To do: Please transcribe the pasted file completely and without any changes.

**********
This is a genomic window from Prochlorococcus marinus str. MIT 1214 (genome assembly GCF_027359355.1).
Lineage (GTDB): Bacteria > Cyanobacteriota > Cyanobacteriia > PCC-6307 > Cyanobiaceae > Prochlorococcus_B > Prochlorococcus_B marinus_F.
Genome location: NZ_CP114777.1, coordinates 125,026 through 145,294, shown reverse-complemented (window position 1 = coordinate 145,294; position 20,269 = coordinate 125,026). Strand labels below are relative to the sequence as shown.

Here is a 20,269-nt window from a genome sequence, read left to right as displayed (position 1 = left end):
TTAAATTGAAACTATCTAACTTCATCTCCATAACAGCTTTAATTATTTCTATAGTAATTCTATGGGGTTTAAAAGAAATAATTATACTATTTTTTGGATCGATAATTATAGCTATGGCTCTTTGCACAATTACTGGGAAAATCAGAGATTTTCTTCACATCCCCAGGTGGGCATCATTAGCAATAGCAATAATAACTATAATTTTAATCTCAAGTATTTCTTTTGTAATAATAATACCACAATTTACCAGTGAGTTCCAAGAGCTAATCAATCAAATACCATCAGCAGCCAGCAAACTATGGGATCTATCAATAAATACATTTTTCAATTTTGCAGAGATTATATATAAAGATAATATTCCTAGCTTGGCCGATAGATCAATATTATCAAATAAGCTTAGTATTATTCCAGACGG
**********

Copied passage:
This is a genomic window from Prochlorococcus marinus str. MIT 1214 (genome assembly GCF_027359355.1).
Lineage (GTDB): Bacteria > Cyanobacteriota > Cyanobacteriia > PCC-6307 > Cyanobiaceae > Prochlorococcus_B > Prochlorococcus_B marinus_F.
Genome location: NZ_CP114777.1, coordinates 125,026 through 145,294, shown reverse-complemented (window position 1 = coordinate 145,294; position 20,269 = coordinate 125,026). Strand labels below are relative to the sequence as shown.

Here is a 20,269-nt window from a genome sequence, read left to right as displayed (position 1 = left end):
TTAAATTGAAACTATCTAACTTCATCTCCATAACAGCTTTAATTATTTCTATAGTAATTCTATGGGGTTTAAAAGAAATAATTATACTATTTTTTGGATCGATAATTATAGCTATGGCTCTTTGCACAATTACTGGGAAAATCAGAGATTTTCTTCACATCCCCAGGTGGGCATCATTAGCAATAGCAATAATAACTATAATTTTAATCTCAAGTATTTCTTTTGTAATAATAATACCACAATTTACCAGTGAGTTCCAAGAGCTAATCAATCAAATACCATCAGCAGCCAGCAAACTATGGGATCTATCAATAAATACATTTTTCAATTTTGCAGAGATTATATATAAAGATAATATTCCTAGCTTGGCCGATAGATCAATATTATCAAATAAGCTTAGTATTATTCCAGACGG